This is THE week for wine lovers in Athens. Oenorama 2017, the world’s largest exhibition of Greek wines, opens its doors in downtown Athens this weekend for three of wine tasting and pleasure. The wine exhibition is followed by the Athens Wine Week with dozens of events organized in the city and special offers by several restaurants, wine bars and bars.
Oinorama 2017: Mar 11-13 2017
More than 250 Greek and foreign wineries taking part, the event starts on Saturday, March 11th and runs until Monday, March 13th 2017.
The exhibition is taking place at the Zappion Megaron, in downtown Athens: Vasilissis Olgas Avenue, next to the National Garden at Syntagma.
Oenorama is setting up the Oenorama Tasting Gallery in which an entire Hall of Zappeion (in the red wing) is arranged in self-pour style for the promotion of Greek wines (Discover Greek Wines ) to Greek and foreign wine professionals. The Tasting Gallery hosts about 250 wines, selected by the show’s winemakers as the most representative of their geographical areas. Wines are placed according to their color, their provenance, their varietal and their vintage, in ideal tasting conditions. Each wine is accompanied by a tasting sheet in both English and Greek..
In this area, there is also an information desk for foreign visitors, the Greek Wine Information Bureau, with a giant map of the wine producing regions of Greece as the backdrop, which enhances the Discover Greek Wines experience
Entry to the Tasting Gallery is controlled and is allowed only to Greek and foreign wine professionals. If you are a consumer and would like to taste the wines presented in the Tasting Gallery, you can buy an extra ticket for 5 euros at the entrance of the exhibition.
Where, When, How?
Saturday 11th, Sunday 12th, Monday 13th March 2017
The weekend is for both professionals and consumers, whereas Monday is strictly for trade.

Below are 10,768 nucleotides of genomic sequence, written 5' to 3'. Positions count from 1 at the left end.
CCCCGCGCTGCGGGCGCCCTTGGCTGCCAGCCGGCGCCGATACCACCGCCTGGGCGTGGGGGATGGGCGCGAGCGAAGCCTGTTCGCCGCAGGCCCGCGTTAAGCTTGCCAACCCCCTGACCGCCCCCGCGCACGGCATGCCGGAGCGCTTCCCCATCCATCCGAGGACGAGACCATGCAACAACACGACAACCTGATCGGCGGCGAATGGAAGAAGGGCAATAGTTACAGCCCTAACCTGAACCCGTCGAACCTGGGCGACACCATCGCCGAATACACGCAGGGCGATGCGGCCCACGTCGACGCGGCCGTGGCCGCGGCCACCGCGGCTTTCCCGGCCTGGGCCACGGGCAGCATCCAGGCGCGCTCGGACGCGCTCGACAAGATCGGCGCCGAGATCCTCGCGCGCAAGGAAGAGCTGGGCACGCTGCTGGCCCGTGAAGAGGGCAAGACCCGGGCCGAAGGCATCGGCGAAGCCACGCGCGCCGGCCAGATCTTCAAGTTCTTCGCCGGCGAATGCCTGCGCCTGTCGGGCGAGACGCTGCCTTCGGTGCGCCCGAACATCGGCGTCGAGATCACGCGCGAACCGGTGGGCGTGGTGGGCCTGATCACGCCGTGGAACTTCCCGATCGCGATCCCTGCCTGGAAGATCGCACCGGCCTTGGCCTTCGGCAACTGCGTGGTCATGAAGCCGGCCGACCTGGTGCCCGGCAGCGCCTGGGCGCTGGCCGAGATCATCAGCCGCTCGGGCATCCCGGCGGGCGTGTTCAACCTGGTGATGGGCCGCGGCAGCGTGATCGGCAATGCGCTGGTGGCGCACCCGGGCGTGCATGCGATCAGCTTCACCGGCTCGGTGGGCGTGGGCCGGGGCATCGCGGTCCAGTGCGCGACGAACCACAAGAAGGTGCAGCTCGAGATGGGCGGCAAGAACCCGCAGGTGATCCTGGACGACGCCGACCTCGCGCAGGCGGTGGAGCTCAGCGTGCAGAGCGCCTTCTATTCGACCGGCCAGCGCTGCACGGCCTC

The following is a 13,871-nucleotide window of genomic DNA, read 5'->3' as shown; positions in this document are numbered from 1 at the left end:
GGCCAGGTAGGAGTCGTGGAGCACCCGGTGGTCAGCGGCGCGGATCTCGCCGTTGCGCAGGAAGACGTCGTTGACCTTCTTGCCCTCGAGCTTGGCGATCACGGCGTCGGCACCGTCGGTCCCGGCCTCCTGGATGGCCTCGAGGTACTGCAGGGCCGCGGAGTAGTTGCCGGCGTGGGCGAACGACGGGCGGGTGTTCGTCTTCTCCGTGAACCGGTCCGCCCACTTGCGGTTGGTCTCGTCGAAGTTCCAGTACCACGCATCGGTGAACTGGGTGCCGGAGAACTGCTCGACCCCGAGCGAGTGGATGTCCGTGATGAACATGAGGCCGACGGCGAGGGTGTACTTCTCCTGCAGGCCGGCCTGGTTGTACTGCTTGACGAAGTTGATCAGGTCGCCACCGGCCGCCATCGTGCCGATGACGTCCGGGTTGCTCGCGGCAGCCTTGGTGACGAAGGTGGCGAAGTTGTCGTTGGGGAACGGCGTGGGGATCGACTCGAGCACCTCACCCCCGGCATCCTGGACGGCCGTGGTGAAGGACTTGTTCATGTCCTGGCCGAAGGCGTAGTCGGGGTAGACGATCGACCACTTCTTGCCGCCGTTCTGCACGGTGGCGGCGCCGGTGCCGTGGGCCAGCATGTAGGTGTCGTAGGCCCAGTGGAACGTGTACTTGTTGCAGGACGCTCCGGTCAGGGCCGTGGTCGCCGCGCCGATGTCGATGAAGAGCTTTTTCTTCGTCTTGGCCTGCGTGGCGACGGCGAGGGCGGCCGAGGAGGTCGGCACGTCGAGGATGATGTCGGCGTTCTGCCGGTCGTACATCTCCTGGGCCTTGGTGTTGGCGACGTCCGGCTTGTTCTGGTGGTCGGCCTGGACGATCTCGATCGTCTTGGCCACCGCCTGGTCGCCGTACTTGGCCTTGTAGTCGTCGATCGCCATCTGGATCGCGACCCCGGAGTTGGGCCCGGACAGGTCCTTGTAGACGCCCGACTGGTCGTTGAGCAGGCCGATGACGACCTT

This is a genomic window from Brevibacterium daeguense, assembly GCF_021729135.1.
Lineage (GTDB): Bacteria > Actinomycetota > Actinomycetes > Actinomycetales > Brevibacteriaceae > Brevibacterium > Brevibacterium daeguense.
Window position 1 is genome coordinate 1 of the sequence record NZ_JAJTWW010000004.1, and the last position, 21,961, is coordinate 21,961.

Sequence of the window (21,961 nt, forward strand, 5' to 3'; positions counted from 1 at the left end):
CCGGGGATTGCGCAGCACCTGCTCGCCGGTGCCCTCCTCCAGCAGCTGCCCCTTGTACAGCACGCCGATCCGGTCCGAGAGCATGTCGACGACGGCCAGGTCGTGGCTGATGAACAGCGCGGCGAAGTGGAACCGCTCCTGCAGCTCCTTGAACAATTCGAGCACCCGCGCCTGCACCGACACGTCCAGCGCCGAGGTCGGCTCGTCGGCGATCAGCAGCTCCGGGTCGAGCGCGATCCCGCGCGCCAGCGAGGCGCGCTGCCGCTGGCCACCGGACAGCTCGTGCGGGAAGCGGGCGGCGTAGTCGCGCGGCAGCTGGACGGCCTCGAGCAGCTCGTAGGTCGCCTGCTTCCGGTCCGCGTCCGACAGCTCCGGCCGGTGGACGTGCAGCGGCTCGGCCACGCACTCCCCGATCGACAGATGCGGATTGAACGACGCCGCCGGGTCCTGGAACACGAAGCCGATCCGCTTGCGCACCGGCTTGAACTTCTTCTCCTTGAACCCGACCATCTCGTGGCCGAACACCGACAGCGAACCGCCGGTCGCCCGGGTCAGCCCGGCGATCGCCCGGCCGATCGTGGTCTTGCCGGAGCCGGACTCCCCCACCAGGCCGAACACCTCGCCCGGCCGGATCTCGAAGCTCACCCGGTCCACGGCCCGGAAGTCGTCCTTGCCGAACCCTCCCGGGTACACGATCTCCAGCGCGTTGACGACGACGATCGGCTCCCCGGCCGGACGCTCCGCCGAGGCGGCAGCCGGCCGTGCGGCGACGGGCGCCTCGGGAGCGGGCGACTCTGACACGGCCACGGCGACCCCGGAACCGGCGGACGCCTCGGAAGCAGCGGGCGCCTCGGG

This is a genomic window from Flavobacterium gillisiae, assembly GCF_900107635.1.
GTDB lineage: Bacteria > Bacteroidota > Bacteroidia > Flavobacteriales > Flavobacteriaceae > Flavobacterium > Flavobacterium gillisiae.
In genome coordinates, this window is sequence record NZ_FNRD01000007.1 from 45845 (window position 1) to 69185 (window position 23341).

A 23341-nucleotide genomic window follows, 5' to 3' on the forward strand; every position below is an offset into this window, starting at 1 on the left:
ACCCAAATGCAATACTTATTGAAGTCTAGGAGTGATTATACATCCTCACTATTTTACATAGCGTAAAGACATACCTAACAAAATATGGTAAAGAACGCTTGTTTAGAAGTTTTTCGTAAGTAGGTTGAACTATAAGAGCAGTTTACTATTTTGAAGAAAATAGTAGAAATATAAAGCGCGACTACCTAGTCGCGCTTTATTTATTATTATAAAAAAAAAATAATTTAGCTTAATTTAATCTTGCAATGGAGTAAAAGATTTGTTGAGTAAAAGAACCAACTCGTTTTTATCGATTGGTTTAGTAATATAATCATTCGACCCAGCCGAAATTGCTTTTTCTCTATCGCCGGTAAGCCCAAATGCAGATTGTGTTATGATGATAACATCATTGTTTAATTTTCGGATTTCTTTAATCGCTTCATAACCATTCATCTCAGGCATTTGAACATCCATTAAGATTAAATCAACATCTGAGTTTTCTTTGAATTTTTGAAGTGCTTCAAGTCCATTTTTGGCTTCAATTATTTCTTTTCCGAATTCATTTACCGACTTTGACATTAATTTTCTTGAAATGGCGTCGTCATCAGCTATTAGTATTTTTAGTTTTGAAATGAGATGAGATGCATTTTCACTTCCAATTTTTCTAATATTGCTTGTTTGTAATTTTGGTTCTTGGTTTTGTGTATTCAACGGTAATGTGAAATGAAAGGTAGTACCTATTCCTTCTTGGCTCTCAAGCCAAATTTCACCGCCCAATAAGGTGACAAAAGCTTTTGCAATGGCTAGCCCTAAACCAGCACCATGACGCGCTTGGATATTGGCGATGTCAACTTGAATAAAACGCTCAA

10:00 to 19:00 (18:00 on Monday)
Underground: Line 1 (blue line), Syntagma stop
Tramway: Line Asklipeion Voulas – Syntagma & Line SEF – Syntagma, Zappeion stop.
Buses: Line 040 Peiraeus – Syntagma and Line 209 Metamorphosis – Syntagma, Zappeion stop.
The entry fee to Oenorama 2017 is 10 euros which includes the entry ticket, the souvenir tasting glass, a detailed catalogue with all the wines featured in the show and a personalized entrance badge which allows you to visit the exhibition as many times as you please. Replacement glasses are available for a fee of 3 euros.
Athens Wine Week: Mar 13-19, 2017
According to a press release by the organizers, the aim of Athens Wine Week is to make the wine protagonist in the Greek capital and hosts several wine related events in various parts of the city for a whole week.
The Athens Wine Week is the innovative proposal by Oenorama exhibition and it is in some way the continuation of the Oenorama exhibition in the city.
Dozens of wine-related events are organized in restaurants, bars, wine bars and other places, a modern and developed version of the Greek traditional “Wine Festival”. Focus is on the brand name Greek wine responsible, conscious consumption.
Among the events are:
“Cooking for Wine”: 30 of the best restaurants in Athens offer a four-course menu with three glasses of wine at a price of €29, €39 and €69, with the value of wine to be much higher. Upscale restaurants that normally do not participate in collective actions have joined the project.
Many bars and wine bars offer three different wines for the price of €15.
Several restaurants have designed special culinary evening events. Among them are:
«Tapas Wine Project» (15 wines and 30 tapas/appetizers in 450 combinations.
“Naked Flavors: Stem Vineyards and Quintessences“, an epic menu in 9 stages with 18 different wines.
More details in Athens Wine Week website – which in unfortunately in Greek only. However, the guide tool is easy if you know the basics in Greek language.
The Athens Wine Week is organized under the auspices of the Greek Wine Federation.
Oenorama 2017 website also in English.
PS I think there is no better option for this rainy weekend than go to Zappeion and enjoy some liquid fruit. You know, if you do not do it like the professionals, -no swallow- you can leave after a glass or two…
In the last few weeks, I had the opportunity to taste a couple of Greek wines by producers I did not know. The majority of them was excellent: a white light smokey from Peloponnese, a red from Drama, I think. Some red had full body but zero flavor. Another red from a Cyclades island had a taste that strongly reminded me of the sweet red wine the Greek Orthodox church uses for the Holy Communion. Desert wine is Ok, but I was really irritated. Having taken regular part in the Holy Communion for several years as a child and a teenager, I was really confused by the idea to drink a whole glass of wine that it is normally drinkable in the volume of a tiny tea spoon. I really did not like it at all.